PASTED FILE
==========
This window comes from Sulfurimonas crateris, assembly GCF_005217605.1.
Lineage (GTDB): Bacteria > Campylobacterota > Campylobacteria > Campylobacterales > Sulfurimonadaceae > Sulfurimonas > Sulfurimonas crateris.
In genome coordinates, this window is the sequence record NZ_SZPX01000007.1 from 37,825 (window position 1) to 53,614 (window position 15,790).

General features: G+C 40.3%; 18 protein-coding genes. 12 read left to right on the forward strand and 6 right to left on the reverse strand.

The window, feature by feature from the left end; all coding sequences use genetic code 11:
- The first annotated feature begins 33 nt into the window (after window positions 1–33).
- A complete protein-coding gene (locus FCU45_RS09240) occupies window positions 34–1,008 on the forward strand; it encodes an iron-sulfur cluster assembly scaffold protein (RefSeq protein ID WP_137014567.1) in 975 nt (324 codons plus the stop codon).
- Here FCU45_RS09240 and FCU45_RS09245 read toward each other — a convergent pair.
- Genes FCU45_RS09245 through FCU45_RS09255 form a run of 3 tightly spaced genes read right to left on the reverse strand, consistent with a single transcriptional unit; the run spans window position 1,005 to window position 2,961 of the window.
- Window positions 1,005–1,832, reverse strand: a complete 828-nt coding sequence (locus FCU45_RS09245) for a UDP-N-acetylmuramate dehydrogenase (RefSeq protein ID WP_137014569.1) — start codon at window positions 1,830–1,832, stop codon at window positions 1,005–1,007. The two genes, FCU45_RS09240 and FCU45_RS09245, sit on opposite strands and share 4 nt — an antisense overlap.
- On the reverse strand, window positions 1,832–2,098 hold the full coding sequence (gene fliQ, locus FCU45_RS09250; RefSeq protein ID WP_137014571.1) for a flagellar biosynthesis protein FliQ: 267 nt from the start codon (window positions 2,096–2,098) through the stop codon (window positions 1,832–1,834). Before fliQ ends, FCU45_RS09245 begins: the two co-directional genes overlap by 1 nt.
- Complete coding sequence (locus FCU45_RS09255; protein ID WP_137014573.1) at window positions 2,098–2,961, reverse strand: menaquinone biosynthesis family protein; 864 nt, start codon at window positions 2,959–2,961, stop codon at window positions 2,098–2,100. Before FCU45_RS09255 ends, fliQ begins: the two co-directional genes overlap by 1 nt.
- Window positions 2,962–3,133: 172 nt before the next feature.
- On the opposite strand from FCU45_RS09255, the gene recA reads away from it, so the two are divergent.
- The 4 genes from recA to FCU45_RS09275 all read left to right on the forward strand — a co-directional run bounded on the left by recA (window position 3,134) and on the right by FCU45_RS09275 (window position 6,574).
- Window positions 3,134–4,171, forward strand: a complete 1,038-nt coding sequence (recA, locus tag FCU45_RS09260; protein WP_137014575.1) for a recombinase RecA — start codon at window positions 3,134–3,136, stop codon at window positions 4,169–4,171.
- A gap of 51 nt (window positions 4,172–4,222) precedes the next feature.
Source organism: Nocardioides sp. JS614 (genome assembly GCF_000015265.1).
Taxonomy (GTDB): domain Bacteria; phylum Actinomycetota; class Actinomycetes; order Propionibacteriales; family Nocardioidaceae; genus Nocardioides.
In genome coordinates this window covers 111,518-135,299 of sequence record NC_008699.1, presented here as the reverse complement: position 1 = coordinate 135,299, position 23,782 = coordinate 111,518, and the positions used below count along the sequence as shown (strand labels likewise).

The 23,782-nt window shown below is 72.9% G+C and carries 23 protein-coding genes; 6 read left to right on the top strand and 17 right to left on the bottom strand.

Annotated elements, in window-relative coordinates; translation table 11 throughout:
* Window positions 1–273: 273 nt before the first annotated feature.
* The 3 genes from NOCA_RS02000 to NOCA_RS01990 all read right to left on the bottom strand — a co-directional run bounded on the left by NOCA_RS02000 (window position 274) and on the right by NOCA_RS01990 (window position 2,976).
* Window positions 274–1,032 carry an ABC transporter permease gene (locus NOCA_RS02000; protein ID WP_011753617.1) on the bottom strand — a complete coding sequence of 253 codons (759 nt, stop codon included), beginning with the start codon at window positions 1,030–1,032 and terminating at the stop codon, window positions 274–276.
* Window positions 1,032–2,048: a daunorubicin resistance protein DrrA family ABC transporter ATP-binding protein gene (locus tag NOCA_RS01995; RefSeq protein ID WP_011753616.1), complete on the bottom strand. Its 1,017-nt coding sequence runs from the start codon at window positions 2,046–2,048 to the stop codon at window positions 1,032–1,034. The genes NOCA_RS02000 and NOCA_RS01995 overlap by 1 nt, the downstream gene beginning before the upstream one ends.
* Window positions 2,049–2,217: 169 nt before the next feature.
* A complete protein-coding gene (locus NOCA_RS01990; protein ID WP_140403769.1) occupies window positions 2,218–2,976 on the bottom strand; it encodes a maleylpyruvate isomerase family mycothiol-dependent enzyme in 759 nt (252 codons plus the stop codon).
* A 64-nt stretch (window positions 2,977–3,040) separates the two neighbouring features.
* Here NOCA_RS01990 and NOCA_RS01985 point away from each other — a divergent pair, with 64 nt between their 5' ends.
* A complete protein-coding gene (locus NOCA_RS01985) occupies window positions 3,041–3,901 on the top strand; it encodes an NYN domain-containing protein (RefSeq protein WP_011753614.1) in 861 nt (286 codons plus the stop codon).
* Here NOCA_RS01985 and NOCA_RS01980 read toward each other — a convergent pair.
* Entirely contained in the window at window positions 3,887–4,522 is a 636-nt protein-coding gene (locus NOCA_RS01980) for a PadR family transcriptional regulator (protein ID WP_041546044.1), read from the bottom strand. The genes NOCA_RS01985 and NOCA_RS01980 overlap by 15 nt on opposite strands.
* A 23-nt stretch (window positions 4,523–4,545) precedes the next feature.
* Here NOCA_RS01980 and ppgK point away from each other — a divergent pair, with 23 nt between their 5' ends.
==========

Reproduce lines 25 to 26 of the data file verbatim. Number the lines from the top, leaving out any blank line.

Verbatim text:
* Window positions 274–1,032 carry an ABC transporter permease gene (locus NOCA_RS02000; protein ID WP_011753617.1) on the bottom strand — a complete coding sequence of 253 codons (759 nt, stop codon included), beginning with the start codon at window positions 1,030–1,032 and terminating at the stop codon, window positions 274–276.
* Window positions 1,032–2,048: a daunorubicin resistance protein DrrA family ABC transporter ATP-binding protein gene (locus tag NOCA_RS01995; RefSeq protein ID WP_011753616.1), complete on the bottom strand. Its 1,017-nt coding sequence runs from the start codon at window positions 2,046–2,048 to the stop codon at window positions 1,032–1,034. The genes NOCA_RS02000 and NOCA_RS01995 overlap by 1 nt, the downstream gene beginning before the upstream one ends.